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A grounded theory study on midwifery managers’ views and experiences of implementing and sustaining continuity of carer models within the UK maternity system

Published:November 20, 2021DOI:https://doi.org/10.1016/j.wombi.2021.10.010

      Abstract

      Background

      Current UK health policy recommends the transition of maternity services towards provision of Midwifery Continuity of Carer (MCoCer) models. Quality of healthcare is correlated with the quality of leadership and management yet there is little evidence available to identify what is required from midwifery managers when implementing and sustaining MCoCer.

      Aim

      To develop a theoretical framework that represents midwifery managers’ experiences of implementing and sustaining MCoCer models within the UK’s National Health Service (NHS).

      Methods

      Charmaz’s grounded theory approach was used for this study. Five experienced UK based midwifery managers were interviewed to elicit views and understanding of the social processes underlying the implementation and sustaining of MCoCer. Interviews were transcribed and analysed and focus codes developed into theoretical codes resulting in an emergent core category.

      Findings

      The theoretical framework illustrates the core category ‘Leading Meaningful Midwifery’. To manage MCoCer models midwifery managers require a trust and belief in woman centred philosophy of care. They need the skills to focus on non-hierarchical transformational leadership and the courage to assimilate alternative models of care into the NHS. Promoting and protecting the MCoCer model within current services is essential whilst forming a culture based on high quality, safe MCoCer.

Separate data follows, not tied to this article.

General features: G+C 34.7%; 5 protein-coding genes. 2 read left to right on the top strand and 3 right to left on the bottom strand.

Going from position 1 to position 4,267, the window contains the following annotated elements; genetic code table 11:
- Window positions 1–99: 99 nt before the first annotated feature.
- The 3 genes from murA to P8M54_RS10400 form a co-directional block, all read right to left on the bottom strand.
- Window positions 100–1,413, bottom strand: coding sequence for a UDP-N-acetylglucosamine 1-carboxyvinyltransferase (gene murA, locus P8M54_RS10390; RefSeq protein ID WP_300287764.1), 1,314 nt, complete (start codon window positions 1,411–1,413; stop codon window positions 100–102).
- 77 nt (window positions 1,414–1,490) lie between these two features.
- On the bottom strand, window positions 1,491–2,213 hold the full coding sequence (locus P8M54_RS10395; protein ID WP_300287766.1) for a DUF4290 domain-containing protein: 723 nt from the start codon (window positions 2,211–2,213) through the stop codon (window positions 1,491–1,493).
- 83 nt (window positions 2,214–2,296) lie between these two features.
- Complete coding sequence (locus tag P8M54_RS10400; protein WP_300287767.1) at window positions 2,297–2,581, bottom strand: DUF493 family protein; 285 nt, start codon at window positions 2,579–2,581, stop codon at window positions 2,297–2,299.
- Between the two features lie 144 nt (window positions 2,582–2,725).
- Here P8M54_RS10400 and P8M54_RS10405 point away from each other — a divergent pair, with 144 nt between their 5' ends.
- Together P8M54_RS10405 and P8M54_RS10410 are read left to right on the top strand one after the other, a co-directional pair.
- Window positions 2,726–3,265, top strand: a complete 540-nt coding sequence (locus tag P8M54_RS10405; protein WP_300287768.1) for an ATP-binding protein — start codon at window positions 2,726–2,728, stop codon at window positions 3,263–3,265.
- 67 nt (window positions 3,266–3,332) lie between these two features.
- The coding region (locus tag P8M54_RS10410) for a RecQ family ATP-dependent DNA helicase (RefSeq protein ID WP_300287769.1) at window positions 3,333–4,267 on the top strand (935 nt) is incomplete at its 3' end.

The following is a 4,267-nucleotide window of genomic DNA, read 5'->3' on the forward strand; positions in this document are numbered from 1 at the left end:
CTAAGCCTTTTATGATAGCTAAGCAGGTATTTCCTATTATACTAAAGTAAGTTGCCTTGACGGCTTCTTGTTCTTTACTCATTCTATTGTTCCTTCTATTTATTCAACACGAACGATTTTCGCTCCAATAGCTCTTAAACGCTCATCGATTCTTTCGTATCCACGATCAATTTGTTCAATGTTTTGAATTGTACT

Discussion

      MCoCer models that have sustained within the NHS have had supportive leadership from midwifery managers who have the necessary skills, attitudes, aptitudes and behaviours identified within the findings. Sustainable implementation of MCoCer is achieved through development of a values-based recruitment and retention policy within all areas of midwifery and encouraging midwives with previous experience in MCoCer or supportive philosophies towards it, to manage the model.

      Conclusion

      Providing the appropriate support for MCoCer is time consuming and personally demanding for midwifery managers, however, implementing and sustaining MCoCer was shown by participants who valued MCoCer models to be rewarding, bringing meaning to their midwifery leadership.

      Keywords

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